This we can’t argue: Bill Nye’s debate with Ken Ham on Tuesday night in Kentucky sparked healthy discussion about heady topics. After that, well … it gets tougher.
Here’s what all the fuss was about. Nye we all know. He’s “the Science Guy” of TV fame. Winner of Emmy awards, dancer with the stars and best buds with some guy named Obama.
Ham is popular in his own right, too. He’s CEO of the Answers in Genesis ministry and founder of the Creation Museum, a facility that’s boasted 2 million visitors since 2007.
They posted dueling YouTube videos last year, with Nye suggesting kids must be protected from creationist thinking. Ham countered with a roster of accomplished scientists committed to the Bible’s version of events.
They continued the argument this week in Petersburg, Ken., inside the Creation Museum, speaking for about 2½ hours.
Here’s where the debate focused: Is creation a viable model of origins in today’s modern scientific era?
Declaring a clear winner isn’t going to happen because both sides are firmly entrenched. Still, since you’ve lasted with us this long, we should probably get off the fence and tell you this: Nye won by a landslide.
Why? He presented evidence while Ham relied upon the Bible. Ham said he relies on Genesis for his answers, and Nye offered easy-to-understand science lessons. Among his best was counting the rings on trees.
It seems plausible to anyone who has ever chopped firewood that each single ring of a tree stump represents roughly one year in that tree’s life.
Scientists who carbon dated one of the world’s oldest trees — a Norway spruce located in, oddly enough, Sweden — and said it was 9,550 years old.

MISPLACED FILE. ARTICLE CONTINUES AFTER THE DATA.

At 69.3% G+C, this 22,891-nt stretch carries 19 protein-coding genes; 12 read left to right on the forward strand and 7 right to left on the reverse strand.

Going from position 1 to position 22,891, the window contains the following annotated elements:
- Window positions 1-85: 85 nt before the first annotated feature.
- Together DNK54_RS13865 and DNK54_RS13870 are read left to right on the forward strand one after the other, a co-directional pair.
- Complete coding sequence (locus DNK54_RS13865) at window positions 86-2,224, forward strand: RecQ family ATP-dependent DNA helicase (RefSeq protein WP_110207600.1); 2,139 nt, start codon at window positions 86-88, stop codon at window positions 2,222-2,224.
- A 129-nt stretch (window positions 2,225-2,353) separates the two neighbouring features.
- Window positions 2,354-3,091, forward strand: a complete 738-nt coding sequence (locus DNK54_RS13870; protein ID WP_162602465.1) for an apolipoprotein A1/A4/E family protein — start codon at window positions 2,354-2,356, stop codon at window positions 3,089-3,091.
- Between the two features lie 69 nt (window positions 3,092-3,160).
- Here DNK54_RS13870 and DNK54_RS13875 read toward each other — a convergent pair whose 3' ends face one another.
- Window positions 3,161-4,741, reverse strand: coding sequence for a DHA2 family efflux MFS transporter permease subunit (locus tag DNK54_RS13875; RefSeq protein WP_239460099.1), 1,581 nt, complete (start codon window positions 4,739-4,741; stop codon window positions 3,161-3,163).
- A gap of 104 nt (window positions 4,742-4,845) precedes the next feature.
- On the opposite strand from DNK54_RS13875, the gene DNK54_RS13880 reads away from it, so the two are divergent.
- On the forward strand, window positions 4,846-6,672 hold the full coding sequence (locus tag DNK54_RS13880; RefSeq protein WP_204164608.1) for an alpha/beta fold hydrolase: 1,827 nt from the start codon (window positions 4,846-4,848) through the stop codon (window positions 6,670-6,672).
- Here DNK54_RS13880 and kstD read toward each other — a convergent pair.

To that, Nye asked: “How could these trees be there if there was an enormous flood 4,000 years ago?”
Here’s what else we learned:
The debate was widely popular.
CNN reporter Tom Foreman, who mediated, told the sold-out auditorium of about 900 people that “hundreds of thousands” were watching online. He said representatives from 70 media organizations attended the event.
Both men are accomplished academics and speakers.
Nye has won 18 Emmy awards and continues to host and produce television programs. He’s a mechanical engineer by trade, and is executive director of The Planetary Society, the world’s large space interest organization. He’s also adamant science education is vital if the United States wants to remain a world power.
“Without scientists and engineers to create new technologies and ways of doing society’s business, other economies in other countries will out-compete the United States and leave our citizens behind,” he wrote on CNN.com explaining why he accepted the debate.
Ham is a transplanted Australian who also has a science degree (environmental biology) and has appeared on a raft of TV shows, from CNN’s The Situation Room to Fox and Friends.
Noah’s ark was the focal point.
The Bible preaches that God cleaned the slate 4,000 years ago, telling Noah to collect two of every animal (14,000 in all) as 40 days of rain fell on the earth.
Nye said if the ark was built in the Middle East, how did kangaroos end up aboard, and how did they get back to Australia?
“You don’t want to raise a generation of science students who don’t understand how we know our place in the cosmos,” Nye said.
They were unapologetically polite.
Nye reminded his audience that he’s not against spirituality. He said millions of scientists find comfort in religion, but many of them can’t accept Ham’s assertions. Ham suggested science and religion are linked.
“It doesn’t matter if you’re a creationist or an evolutionist. You can be a great scientist,” Ham said.
Neither conceded defeat.
During a Q&A after the formal debate, they were asked what would sway them to the other side. Nye said “we would just need one piece of evidence” from his opponent, while Ham said nothing could persuade him “the word of God is not true.”